Posts: 11,517
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Years ago, I found some plastic 6-shelf bookshelves just the right size for regular paperbacks.  Each shelf is its own unit and they stack on top of each other.  I also have a couple of VHS/CD/DVD shelving units that work well also.  Like Kim said, the shelves are the right size for regular paperbacks or trade sized paperbacks and they don't stick out very far at all.

Date Posted: 8/17/2008 11:00 PM ET
Member Since: 10/19/2007
Posts: 1,028
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Thanks so much!

Date Posted: 8/18/2008 12:03 AM ET
Member Since: 2/14/2007
Posts: 308
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Kind of on the same topic, does anyone here cover their paperback books with the clear vinyl that libraries sometimes use on their books?  It's a clear adhesive vinyl.  If you do use these, where is a good place to order them?



Last Edited on: 8/18/08 12:04 AM ET - Total times edited: 1
Date Posted: 8/18/2008 1:25 AM ET
Member Since: 8/9/2007
Posts: 4,058
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I use it on some of my old, worn collectibles.  I just get the rolls of clear bookcover vinyl from Office Depot or Staples.  It should be something very flexible, rather than the real shiny stiff stuff.  I've used both, and from personal experience, the shinier stiff laminates tend to yellow the back side of the cover.  Also, something else I've found is that all of the directions on appllying this stuff say to just do an overlap of about an inch or so on the inside of the cover, but it seems to adhere better, cause less discoloration inside the cover, and the cover lays flatter & smoother if you take the laminate all the way to the inside edge - where the cover & page meet at the binding.  Only time will tell if I'm doing this right, I suppose, but I have a couple that have been laminated for almost a year, and the laminate covering is still smooth and tight against the covers, and there don't appear to be any air pockets or discoloration.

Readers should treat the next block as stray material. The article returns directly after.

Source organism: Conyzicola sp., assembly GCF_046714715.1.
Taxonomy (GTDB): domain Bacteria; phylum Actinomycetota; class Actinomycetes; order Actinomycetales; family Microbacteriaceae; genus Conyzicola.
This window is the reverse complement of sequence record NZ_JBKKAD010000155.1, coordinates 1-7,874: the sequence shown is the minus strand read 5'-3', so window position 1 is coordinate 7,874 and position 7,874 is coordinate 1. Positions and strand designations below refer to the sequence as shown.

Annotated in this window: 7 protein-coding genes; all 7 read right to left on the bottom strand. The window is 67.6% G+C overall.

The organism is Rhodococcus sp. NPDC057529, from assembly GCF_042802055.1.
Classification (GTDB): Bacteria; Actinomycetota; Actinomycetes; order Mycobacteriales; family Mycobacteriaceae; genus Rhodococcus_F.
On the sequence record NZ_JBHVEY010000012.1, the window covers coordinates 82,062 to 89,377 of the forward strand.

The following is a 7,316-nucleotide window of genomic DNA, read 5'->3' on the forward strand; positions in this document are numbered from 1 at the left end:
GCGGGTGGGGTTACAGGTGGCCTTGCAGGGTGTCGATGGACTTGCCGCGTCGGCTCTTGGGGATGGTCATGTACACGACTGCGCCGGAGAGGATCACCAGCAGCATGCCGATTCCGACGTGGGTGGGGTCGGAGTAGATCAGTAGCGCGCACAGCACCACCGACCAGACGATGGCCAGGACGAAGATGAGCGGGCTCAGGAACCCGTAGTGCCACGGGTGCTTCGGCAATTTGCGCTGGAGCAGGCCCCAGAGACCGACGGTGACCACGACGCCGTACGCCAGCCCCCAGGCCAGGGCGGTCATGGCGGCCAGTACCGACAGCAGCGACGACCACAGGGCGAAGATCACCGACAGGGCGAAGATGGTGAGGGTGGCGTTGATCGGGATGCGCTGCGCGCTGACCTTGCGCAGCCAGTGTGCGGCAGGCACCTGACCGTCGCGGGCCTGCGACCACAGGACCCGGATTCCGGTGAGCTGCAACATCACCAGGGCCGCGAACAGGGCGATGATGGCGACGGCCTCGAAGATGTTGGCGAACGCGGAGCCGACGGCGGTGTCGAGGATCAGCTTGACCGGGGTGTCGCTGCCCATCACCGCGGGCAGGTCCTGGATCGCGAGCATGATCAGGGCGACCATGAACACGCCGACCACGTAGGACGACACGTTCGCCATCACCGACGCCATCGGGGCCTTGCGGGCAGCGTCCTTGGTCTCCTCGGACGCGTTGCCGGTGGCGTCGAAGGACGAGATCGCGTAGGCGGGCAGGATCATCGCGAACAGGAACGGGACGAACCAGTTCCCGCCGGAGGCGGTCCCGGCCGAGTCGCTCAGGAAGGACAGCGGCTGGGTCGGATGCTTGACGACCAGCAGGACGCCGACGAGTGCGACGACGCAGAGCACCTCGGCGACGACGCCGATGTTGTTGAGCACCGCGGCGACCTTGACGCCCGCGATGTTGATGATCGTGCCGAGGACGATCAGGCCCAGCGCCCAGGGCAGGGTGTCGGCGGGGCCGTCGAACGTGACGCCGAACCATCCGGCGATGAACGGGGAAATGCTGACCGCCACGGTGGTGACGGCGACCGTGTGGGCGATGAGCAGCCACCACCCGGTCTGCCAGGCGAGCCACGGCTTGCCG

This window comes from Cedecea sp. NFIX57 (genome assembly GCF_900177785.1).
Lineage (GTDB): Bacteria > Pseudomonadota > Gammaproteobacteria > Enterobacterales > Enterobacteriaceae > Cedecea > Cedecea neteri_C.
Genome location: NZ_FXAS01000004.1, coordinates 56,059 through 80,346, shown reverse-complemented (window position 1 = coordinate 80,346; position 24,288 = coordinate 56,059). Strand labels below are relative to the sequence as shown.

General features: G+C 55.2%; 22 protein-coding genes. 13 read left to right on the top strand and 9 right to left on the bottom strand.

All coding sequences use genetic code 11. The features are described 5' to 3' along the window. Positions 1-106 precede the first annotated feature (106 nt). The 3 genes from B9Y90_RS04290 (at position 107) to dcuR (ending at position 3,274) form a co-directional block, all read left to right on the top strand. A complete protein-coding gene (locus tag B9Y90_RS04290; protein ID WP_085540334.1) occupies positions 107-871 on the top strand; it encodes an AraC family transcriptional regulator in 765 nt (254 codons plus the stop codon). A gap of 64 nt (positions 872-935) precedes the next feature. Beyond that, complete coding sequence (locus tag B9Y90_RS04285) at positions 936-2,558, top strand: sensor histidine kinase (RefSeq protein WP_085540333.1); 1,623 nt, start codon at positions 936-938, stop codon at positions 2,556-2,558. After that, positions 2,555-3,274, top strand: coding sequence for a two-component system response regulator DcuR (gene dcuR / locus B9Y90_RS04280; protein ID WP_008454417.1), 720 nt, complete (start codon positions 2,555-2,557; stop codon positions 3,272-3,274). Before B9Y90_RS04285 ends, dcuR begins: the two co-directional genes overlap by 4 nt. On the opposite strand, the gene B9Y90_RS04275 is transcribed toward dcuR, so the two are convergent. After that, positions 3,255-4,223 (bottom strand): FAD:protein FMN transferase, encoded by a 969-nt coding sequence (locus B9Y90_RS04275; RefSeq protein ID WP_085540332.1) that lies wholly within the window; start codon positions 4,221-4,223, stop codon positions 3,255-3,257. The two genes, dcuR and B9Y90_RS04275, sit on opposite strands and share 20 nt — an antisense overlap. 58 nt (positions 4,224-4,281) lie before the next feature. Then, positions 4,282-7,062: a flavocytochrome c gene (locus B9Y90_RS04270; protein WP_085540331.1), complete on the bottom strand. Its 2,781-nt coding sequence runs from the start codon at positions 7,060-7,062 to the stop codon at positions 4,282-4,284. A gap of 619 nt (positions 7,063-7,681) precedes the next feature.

Date Posted: 8/18/2008 11:11 AM ET
Member Since: 2/14/2007
Posts: 308
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Thanks, Kim.  I think I will look at the crafts store while I'm there today and see if they have anything to cover the books with.  If not, I'll probably go to Office Depot sometime soon.  I found some of the vinyl adhesive covers on the internet that are pre-cut for books, but I don't think they sell to individuals, just schools and libraries.  That would definitely be easier, but this way is much more economical, and of course the laminate is easier to get.

Will used book stores mind getting books covered like that if in the future I replace some of my paperbacks with hardbacks and decide to trade them in?  I've never bought any covered before, or even gotten them through PBS.

Date Posted: 8/18/2008 2:06 PM ET
Member Since: 8/9/2007
Posts: 4,058
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I see them on ebay all the time - old collectibles that are laminated - and I've even bought a few at the UBS.  They always mention it in the descriptions on ebay & half.com, but I've never noticed that any of the books were discounted or whatever because of it.